He knows when you're happy
He knows when you're comfortable
He knows when you're confident
And he always knows when you have carrots.

~ Author Unknown ~

 
       
 

Training With Knowledgeable Trustworthy Handlers

Whether the ultimate goal is for basic trail riding or for complicated intense equine activities like jumping or dressage, if you want to work well together, training your horse is necessary.  What is natural behaviour for a horse has little to do with reins, saddles, or bits.  A horse has to learn a form of basic, but meaningful, communication that involves man and the tools used in any equestrian pursuit.

While there may be several suitable ways to train a horse, you should consider more than the training method. What is most appropriate to your horse and to your situation?  What experience or successes has the trainer had? Is the trainer or handler knowledgeable of the natural behaviours of the equine?

It will be obvious when you find the right trainer. Its not just about references or credentials or loving horses. Your horse will respond most willingly to, and learn more efficiently from, a trainer who knows his work and loves doing it.

At Fayebrook we specialize in gaited horses but do train other breeds as well.  The age of the horse is not a factor. Obviously, young horses require training and sometimes an aged animal needs work to overcome behavioural problems or trauma. It might also be that initial training of your equine was inadequate and your animal needs retraining.

Because each horse responds differently to structured contact with humans, at Fayebrook we get to know each horse.  Our approach depends on the age of the horse, temperament, personality and the skills required for a proposed discipline. That is where our years of experience and insight are most beneficial. In the corrals at Fayebrook there is a great deal of enjoyment and satisfaction experienced by both horses and trainers. 

Generally speaking, at Fayebrook we train horses with a gentle yet firm technique, one that through wisdom and experience has developed over several decades.  Our training techniques started with Carla's father, Milton,  and though it may have been modified somewhat over the years, Carla and Rene keep to the basic method Carla's father taught. The success of this training method can be measured by the responsiveness of the horse and its willingness to learn. Consideration is given to the capabilities and limitations of the horse and progresses at a pace that ensures the horse experiences accomplishment while attaining the ultimate goals.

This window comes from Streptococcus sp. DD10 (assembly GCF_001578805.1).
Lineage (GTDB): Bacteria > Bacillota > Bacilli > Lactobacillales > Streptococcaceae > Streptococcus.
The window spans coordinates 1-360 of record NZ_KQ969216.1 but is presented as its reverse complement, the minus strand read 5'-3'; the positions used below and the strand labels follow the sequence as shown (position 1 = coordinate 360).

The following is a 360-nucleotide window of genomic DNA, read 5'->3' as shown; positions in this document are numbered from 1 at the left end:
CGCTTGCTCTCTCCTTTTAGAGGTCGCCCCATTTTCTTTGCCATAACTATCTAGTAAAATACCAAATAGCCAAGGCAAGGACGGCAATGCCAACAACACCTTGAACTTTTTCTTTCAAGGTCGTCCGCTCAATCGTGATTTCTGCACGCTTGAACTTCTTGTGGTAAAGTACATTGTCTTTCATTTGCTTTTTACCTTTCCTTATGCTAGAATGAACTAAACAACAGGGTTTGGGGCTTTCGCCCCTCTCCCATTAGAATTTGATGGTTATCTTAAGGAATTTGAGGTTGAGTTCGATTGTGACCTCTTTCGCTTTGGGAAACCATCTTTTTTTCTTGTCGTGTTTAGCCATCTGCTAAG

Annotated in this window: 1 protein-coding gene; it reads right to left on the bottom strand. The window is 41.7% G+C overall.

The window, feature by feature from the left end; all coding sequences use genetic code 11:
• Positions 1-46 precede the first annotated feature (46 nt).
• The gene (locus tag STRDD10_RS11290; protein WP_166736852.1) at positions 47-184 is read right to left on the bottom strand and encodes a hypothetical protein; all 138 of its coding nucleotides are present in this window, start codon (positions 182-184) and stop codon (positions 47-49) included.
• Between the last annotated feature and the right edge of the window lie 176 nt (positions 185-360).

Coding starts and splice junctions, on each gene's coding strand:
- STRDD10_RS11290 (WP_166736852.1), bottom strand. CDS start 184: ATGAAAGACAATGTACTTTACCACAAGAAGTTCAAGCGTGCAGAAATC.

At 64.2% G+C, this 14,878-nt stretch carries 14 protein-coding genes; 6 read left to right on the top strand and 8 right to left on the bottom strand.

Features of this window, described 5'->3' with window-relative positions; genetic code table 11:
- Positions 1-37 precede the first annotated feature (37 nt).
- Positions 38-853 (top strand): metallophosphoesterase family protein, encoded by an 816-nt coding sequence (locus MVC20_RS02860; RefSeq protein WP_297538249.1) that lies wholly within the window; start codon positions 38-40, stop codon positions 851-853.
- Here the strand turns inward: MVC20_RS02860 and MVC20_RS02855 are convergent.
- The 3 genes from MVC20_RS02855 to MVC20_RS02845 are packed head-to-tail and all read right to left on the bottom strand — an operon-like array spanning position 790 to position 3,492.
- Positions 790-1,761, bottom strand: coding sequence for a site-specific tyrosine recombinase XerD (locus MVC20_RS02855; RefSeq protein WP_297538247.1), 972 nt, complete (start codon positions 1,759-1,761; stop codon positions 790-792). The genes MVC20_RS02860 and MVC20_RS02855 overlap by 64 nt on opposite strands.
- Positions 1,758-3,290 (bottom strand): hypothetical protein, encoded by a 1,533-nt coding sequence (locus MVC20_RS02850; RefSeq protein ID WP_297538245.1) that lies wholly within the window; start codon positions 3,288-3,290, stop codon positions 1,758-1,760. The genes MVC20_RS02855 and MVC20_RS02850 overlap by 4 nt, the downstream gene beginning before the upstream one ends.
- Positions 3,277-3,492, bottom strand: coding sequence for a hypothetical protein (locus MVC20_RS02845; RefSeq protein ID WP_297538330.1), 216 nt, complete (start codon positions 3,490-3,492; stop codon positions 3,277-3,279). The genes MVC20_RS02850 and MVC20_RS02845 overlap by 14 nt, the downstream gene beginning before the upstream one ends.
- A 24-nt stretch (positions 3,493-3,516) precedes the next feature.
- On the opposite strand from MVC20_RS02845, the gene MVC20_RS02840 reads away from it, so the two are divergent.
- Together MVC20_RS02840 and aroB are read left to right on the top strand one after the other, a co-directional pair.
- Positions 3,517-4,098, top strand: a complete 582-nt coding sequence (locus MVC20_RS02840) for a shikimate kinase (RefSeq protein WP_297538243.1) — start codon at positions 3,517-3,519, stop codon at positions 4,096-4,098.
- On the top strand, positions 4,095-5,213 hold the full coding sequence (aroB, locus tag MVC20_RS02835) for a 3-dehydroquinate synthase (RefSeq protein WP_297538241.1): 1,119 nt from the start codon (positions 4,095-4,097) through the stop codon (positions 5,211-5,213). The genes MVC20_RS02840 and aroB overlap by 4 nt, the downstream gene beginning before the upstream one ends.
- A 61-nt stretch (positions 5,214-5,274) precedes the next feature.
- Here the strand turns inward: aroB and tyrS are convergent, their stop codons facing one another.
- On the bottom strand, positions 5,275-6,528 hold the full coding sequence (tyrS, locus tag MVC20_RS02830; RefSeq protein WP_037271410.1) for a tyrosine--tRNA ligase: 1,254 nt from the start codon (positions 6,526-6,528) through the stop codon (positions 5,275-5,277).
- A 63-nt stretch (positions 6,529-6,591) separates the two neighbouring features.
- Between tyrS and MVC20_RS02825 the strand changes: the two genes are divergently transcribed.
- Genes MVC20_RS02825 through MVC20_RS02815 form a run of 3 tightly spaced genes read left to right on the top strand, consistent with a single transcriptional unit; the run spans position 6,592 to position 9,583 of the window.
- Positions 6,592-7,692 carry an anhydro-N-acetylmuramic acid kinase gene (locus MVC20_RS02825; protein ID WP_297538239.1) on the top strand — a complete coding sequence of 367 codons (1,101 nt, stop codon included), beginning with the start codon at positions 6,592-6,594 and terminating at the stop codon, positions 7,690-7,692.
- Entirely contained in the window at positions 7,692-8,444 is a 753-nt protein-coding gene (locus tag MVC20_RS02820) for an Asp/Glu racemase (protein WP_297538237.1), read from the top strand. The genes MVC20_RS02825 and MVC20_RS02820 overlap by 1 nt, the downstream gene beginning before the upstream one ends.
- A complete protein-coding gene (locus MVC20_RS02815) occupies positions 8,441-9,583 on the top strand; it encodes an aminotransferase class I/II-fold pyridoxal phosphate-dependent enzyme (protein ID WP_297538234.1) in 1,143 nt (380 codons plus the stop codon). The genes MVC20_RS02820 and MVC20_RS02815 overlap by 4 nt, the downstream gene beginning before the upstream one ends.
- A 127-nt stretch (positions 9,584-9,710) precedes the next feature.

In the beginning we do a lot of consistent ground work in a controlled environment to ensure a horse learns to trust its handler, is able to comply with commands, and has good response to pressure.  We want the horses we train to have good brakes, steering and 'go' before they are taken out of a controlled environment.  When ready and rideable, we ride them in places like fields and ditches, through trees and over hills, to experience different terrain before they go back to their owner.

All horses are started in Bozal or Hackamore, but can be switched to a bit if that is what the horse owner prefers.  In order to tailor training to the owner's needs we listen to our clients and accommodate their requirements as much as we are able. 

Good training requires a minimum of three months of working with your horse.  After that period the horse will be evaluated by both you and the trainer to determine if any additional training is warranted.  We do not consider our work done until a horse is safe for you to handle and is able to respond and perform the skills required for its discipline under your control.  Of course, the discipline for which your horse may be destined requires specific skills and attaining those goals may require additional time.

Our goal at Fayebrook is for you and your equine to develop respect for each other and become trusting partners in whatever equine pursuit you follow.  Therefore, it is necessary for you to undertake some training as well -  learning to comfortably use the voice commands, cues, gestures or body language that your horse understands - to ensure that there is consistency in how your horse is handled when it leaves Fayebrook.

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Understanding Equine Behaviour

An example of "Joining"
In this photo FBT La Amada has her nose down because she wants to 'Join Up" (befriend) Trim and her foal Jasmine.

 

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